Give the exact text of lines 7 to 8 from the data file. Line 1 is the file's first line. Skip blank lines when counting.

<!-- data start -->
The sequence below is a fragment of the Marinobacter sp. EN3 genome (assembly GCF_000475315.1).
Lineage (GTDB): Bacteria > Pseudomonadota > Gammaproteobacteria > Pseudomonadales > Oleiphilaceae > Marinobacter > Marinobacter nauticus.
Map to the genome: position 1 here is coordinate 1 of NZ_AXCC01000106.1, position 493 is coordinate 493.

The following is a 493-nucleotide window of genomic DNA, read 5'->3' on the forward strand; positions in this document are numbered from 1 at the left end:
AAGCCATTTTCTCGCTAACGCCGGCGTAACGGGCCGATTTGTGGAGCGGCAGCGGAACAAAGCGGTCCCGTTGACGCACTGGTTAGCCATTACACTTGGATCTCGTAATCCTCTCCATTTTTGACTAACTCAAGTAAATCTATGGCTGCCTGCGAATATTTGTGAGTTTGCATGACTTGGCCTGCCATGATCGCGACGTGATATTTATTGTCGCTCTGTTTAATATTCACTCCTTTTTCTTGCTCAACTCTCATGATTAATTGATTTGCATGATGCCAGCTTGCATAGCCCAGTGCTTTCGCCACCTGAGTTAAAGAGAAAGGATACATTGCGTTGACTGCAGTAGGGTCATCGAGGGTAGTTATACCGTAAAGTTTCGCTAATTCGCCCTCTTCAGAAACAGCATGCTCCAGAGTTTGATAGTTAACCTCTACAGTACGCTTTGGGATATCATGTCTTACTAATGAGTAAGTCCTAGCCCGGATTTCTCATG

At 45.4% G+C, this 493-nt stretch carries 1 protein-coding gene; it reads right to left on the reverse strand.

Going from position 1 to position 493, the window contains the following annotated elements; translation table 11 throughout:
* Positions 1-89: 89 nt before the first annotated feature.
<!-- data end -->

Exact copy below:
Going from position 1 to position 493, the window contains the following annotated elements; translation table 11 throughout:
* Positions 1-89: 89 nt before the first annotated feature.